First announced back in November 2018, this past September 30th, 2020 Amazon announced that AWS Timestream was generally available. AWS Timestream is a special-purpose database that’s designed to handle time-series data. According to Danilo Poccia Chief Evangelist (EMEA) at Amazon Web Services “Timestream is a fast, scalable, and serverless time series database service that makes it easy to collect, store, and process trillions of time series events per day up to 1,000 times faster and at as little as to 1/10th the cost of a relational database.”
Time series is a specialized data format that describes how things change over time. Some of the most common sources are IoT devices, programmable machinery, and IT infrastructure all of which can generate a considerable amount of data over time. With time-series data, each data point consists of a timestamp, one or more attributes, and events that change over time. This data is used to derive business or operational insights. Time series data can be generated from multiple sources in very high volumes which can make analyzing that data difficult. The time-series data typically needs to be collected in near real-time and it also requires large amounts of cost-effective storage.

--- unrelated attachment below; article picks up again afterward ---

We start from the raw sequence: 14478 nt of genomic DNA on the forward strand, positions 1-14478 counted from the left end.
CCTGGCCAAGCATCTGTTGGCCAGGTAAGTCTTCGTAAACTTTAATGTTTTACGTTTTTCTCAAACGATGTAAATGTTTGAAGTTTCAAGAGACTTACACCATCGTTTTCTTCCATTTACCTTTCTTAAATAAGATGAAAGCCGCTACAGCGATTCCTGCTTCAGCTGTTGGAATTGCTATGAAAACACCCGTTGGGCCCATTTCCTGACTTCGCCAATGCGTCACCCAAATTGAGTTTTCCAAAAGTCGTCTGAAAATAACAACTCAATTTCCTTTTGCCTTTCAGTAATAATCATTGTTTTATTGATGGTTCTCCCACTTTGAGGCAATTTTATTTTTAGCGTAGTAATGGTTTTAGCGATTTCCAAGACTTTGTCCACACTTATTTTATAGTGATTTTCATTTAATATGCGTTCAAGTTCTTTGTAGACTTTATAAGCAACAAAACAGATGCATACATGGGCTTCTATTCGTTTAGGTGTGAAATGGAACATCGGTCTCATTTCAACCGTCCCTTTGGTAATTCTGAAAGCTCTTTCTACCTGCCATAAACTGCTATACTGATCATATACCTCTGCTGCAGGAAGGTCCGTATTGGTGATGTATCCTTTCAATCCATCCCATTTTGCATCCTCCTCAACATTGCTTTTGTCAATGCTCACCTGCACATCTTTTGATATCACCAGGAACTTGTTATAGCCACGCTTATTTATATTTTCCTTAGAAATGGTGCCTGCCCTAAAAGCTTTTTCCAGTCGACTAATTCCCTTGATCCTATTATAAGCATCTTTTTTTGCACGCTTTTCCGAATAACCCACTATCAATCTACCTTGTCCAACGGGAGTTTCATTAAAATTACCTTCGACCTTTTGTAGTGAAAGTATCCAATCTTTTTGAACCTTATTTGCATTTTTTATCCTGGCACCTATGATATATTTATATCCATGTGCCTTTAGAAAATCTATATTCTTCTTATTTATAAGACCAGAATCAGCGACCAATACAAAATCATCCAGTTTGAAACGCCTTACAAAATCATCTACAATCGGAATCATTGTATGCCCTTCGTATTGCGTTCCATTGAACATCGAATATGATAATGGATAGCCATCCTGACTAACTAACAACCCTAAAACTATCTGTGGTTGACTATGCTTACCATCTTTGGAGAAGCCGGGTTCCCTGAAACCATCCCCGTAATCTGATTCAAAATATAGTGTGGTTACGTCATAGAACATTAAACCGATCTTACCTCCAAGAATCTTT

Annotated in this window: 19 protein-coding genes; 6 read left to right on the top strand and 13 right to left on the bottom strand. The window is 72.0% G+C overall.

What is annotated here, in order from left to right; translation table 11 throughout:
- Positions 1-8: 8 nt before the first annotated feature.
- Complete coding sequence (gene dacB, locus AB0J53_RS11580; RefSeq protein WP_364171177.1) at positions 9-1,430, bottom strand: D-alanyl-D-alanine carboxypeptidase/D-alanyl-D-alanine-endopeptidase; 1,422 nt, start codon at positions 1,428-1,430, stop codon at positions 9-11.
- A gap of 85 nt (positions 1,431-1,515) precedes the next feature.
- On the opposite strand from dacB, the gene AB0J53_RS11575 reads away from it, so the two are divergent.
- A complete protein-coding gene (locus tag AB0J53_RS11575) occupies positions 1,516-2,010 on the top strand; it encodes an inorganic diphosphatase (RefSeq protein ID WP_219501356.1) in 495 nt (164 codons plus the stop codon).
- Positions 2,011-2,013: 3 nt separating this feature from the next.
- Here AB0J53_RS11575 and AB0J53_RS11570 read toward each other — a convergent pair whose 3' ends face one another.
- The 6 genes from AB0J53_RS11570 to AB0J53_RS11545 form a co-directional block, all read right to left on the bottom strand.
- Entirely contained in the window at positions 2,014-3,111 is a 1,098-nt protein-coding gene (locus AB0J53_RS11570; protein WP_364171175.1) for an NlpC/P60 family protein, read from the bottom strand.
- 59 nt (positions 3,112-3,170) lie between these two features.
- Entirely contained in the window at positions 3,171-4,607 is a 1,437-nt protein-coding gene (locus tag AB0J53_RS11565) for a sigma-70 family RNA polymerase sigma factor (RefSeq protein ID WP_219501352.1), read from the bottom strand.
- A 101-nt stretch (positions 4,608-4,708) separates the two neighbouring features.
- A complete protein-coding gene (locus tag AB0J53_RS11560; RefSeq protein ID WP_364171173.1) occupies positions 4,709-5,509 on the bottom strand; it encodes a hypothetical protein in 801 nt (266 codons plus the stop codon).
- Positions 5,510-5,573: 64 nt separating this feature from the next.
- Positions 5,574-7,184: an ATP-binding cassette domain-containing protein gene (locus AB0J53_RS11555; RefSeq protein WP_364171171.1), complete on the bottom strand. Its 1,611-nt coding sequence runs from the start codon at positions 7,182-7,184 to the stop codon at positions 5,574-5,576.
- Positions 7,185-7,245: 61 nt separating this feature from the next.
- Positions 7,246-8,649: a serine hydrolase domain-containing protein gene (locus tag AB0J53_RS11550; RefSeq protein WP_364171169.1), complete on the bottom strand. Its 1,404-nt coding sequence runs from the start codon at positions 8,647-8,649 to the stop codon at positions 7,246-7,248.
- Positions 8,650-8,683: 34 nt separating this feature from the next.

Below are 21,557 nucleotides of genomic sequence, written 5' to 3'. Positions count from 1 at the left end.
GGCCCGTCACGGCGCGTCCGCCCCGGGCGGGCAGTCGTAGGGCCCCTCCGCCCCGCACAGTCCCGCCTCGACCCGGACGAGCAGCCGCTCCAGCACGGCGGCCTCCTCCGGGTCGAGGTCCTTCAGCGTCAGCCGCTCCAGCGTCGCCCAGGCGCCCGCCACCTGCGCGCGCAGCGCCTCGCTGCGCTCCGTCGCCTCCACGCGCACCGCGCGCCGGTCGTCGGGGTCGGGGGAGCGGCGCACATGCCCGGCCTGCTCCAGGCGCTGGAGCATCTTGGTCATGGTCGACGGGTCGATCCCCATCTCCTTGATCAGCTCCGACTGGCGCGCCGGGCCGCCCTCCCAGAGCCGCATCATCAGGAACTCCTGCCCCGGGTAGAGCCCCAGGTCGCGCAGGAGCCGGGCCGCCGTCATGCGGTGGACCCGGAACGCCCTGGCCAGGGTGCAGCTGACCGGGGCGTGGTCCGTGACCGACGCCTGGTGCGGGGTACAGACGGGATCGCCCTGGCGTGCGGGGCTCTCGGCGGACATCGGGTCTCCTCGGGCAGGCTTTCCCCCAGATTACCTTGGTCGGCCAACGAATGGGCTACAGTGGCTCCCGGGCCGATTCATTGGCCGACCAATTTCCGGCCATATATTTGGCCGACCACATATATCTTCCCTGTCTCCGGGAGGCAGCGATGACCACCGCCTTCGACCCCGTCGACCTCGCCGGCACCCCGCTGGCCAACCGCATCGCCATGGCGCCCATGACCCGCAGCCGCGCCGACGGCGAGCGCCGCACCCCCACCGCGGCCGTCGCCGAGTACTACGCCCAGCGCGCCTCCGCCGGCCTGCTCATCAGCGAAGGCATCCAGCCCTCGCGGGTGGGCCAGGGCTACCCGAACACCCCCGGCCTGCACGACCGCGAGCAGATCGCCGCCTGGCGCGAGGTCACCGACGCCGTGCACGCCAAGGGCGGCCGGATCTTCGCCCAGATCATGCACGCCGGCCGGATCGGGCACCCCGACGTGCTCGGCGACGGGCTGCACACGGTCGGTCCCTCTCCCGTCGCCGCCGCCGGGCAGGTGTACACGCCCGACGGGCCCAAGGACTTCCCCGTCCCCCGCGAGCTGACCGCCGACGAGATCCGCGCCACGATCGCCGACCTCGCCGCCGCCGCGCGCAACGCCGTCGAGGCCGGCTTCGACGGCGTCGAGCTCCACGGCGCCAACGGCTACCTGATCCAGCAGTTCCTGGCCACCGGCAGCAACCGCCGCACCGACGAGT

AWS Timestream handles these requirements by keeping recent data in memory while older historical data is moved to cost-optimized storage. The data is retained in long term storage according to retention policies that you define. All data is automatically replicated across multiple availability zones in the same AWS region. In addition, data stored in memory is continuously backed up to Amazon Simple Storage Service (S3). AWS Timestream is capable of automatically scaling up or down to match demands without the need to change or tune the underlying infrastructure. For security, AWS Timestream always encrypts the data both at rest and in transit.
Amazon does not charge any upfront costs for using AWS Timestream. Instead, you just pay for the data you write, store, and query. You can get started with Amazon Timestream using the AWS management console or the command-line interface (CLI). You can find out more about AWS Timestream at Store and Access Time Series Data at Any Scale with Amazon Timestream – Now Generally Available.